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Central Venous Catheter Kit

Central Venous Catheter Kit

Central venous catheter kit are used for long-term central venous access in intensive infusion and/or transfusion therapy, invasive central venous pressure measurement. They are usually made up of a variety of components that are necessary to provide control over the process of care. Find out more in this article with our comprehensive guide to central venous catheter kits!


Different kits are available

What is a Central Venous Catheter Kit?

A central venous catheter kit is a medical device that is used to access the central veins of the body. It is made up of a long, thin tube that is inserted into a vein in the neck or chest, and a number of smaller tubes that are attached to it. The kit also contains a syringe and a needle for injecting medication or drawing blood. Central venous catheters are used when intravenous access is required but the veins in the arms are not suitable. They are also used when intravenous fluids need to be given over a long period of time, or when frequent blood tests need to be taken. The risks associated with central venous catheters include infection, bleeding, and damage to the vein. These risks can be reduced by using sterile techniques when inserting the catheter, and by taking care to clean the skin around the insertion site.

Types of Central Venous Catheters

There are a variety of central venous catheter kits available on the market, each designed for a specific purpose. The most common types of central venous catheters are:


PICC Lines: A PICC line is a long, thin tube that is inserted through a vein in the arm and passed through to the larger veins near the heart. PICC lines are often used when patients need long-term intravenous access, such as during chemotherapy treatment.


Midline Catheters: A midline catheter is a shorter tube that is inserted through a vein in the arm and passed through to the larger veins near the heart. Midline catheters are often used when patients need short-term intravenous access, such as during hospital stays.


Implanted Ports: An implanted port is a device that is surgically placed under the skin, usually in the chest area. A small tube runs from the port to a vein, allowing for easy access to the bloodstream. Implanted ports are often used when patients need long-term intravenous access, such as during chemotherapy treatment.

How to choose the right kit for you

There are a few factors that you should consider when choosing a central venous catheter (CVC) kit.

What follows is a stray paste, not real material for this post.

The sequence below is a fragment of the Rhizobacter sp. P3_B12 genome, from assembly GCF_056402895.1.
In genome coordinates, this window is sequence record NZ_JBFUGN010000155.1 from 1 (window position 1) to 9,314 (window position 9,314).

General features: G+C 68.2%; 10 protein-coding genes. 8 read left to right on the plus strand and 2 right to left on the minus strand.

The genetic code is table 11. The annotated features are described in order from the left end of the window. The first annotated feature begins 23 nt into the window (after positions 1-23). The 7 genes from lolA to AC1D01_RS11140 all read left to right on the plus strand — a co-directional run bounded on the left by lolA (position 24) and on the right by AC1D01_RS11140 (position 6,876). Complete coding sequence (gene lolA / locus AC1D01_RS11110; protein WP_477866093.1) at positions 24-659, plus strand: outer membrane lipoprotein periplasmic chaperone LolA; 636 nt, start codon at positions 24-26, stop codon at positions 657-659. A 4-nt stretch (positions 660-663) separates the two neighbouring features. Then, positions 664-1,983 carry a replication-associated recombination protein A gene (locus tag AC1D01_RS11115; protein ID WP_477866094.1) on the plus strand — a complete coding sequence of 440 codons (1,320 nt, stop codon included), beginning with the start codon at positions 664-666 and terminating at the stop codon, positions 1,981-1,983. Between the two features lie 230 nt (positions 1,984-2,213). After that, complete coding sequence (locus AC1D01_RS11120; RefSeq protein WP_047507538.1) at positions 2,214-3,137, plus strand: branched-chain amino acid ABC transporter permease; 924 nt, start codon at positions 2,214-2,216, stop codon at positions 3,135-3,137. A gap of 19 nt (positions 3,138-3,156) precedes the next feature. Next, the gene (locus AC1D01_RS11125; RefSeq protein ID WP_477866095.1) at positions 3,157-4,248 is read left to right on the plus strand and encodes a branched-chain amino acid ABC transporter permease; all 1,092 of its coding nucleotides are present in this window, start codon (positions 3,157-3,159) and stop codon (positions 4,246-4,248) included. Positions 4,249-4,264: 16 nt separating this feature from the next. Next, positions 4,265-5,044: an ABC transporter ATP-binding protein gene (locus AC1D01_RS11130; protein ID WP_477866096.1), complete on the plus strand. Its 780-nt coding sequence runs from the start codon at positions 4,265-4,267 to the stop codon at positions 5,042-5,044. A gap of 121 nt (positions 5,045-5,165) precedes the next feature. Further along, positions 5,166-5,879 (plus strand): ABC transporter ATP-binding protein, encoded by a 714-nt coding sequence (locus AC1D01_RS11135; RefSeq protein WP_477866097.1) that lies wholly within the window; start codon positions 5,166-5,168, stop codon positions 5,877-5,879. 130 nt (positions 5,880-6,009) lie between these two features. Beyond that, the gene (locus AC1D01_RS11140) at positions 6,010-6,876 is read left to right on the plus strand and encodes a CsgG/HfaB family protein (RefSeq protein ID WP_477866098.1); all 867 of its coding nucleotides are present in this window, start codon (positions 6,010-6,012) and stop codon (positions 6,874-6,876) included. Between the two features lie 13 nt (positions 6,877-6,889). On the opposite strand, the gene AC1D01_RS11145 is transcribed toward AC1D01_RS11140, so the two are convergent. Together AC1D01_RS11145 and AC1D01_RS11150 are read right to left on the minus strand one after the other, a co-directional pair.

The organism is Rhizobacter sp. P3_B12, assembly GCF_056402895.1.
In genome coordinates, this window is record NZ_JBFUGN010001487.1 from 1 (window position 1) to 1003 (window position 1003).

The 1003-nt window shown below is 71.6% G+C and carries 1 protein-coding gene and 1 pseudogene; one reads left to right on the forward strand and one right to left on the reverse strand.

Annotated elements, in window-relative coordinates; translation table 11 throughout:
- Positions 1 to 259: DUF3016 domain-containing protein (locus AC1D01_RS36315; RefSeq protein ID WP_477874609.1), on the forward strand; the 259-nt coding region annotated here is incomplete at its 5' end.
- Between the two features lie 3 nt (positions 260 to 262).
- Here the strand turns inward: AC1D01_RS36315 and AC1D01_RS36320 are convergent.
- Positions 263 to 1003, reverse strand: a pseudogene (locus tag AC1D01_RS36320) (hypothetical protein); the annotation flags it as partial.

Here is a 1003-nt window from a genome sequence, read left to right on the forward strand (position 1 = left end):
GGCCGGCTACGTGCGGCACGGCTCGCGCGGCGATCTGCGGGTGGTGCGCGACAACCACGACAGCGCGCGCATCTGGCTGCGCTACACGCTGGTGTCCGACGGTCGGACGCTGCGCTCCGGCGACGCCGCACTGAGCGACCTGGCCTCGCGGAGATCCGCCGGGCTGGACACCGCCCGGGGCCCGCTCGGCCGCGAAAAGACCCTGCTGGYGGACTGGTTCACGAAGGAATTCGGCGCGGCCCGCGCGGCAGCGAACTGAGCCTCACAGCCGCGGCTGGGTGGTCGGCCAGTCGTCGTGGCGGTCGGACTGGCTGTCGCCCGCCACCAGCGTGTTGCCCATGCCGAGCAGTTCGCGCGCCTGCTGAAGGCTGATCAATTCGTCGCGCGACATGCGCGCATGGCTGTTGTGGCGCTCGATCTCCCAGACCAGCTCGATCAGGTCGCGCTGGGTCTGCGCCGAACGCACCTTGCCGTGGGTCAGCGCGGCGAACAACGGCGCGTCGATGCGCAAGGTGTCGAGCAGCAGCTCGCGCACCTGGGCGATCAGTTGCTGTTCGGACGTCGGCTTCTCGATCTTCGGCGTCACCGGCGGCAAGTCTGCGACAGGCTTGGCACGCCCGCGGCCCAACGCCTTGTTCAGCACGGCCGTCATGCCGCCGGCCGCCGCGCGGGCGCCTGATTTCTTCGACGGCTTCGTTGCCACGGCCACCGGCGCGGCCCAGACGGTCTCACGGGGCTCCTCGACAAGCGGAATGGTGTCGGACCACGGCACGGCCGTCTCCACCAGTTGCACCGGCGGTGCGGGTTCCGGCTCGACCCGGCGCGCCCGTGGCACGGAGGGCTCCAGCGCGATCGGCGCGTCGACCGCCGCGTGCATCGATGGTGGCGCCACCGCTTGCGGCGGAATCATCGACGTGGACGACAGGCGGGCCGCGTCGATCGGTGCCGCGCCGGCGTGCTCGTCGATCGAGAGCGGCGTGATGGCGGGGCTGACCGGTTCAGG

The first is the type of CVC you need. There are two main types of CVCs: peripherally inserted central catheters (PICCs) and tunneled catheters. PICCs are inserted through a vein in your arm and are often used for short-term treatment. Tunneled catheters are inserted through a vein in your chest and are often used for long-term treatment.

The second factor to consider is the size of the CVC you need. CVCs come in various sizes, from 8 French (Fr) to 20 Fr. The size you need will be determined by your healthcare provider based on the type of treatment you're receiving and your individual body size.

The third factor to consider is the material of the CVC you need. CVCs can be made from silicone, polyurethane, or polyvinyl chloride (PVC). Silicone is the most flexible material and is often used for children or adults who require frequent movement or position changes. Polyurethane is less flexible than silicone but more durable, making it a good choice for adults who require long-term treatment. PVC is the least flexible material but is the most affordable, making it a good choice for adults who require short-term treatment.

Central Venous Catheter kit:

Central Venous Catheter kit insertion is a common and often, necessary procedure for the care of critically ill patients. Central venous access may be attained with various devices, depending on the indication for catheter insertion. Broadly, central venous catheters allow for the administration of vasoactive medications and agents that are known venous irritants but catheters are also used to perform dialysis or plasmapheresis, or as a conduit to insert additional devices for more complex procedures. This activity reviews central venous catheter insertion and highlights the role of the interprofessional team in managing patients who undergo this procedure.
  • Identify the indications and contraindications for central venous catheter insertion.
  • Describe the technique involved in central venous catheter insertion.
  • Review the common complications of central venous catheter insertion.
  • Outline the importance of interprofessional team collaboration, communication, and care coordination to enhance the care of patients requiring central venous catheter insertion to improve outcomes.
There are relative and absolute contraindications to placing central venous catheters, and contraindications may be site-specific. Relative contraindications may be over-ruled by the urgency with which the catheter needs to be placed and thus require careful consideration of the patient’s underlying pathology and hemodynamic status. Absolute contraindications:
  • Active skin or soft tissue infection at the potential site of the central line.
  • Anatomical distortion at the site, which includes implantable/indwelling hardware, such as hemodialysis catheters and pacemakers.
  • Vascular injury proximal or distal to the site of the catheter insertion, such as in traumatic injuries.
Relative contraindications:
  • Coagulopathy, though the actual incidence of clinically important bleeding is around 0.8%.
  • Thrombocytopenia, which seems to correlate with a greater risk of adverse events.
  • Uncooperative awake patient.
  • Distortion of landmarks by congenital anomalies or trauma.
  • Morbid obesity.
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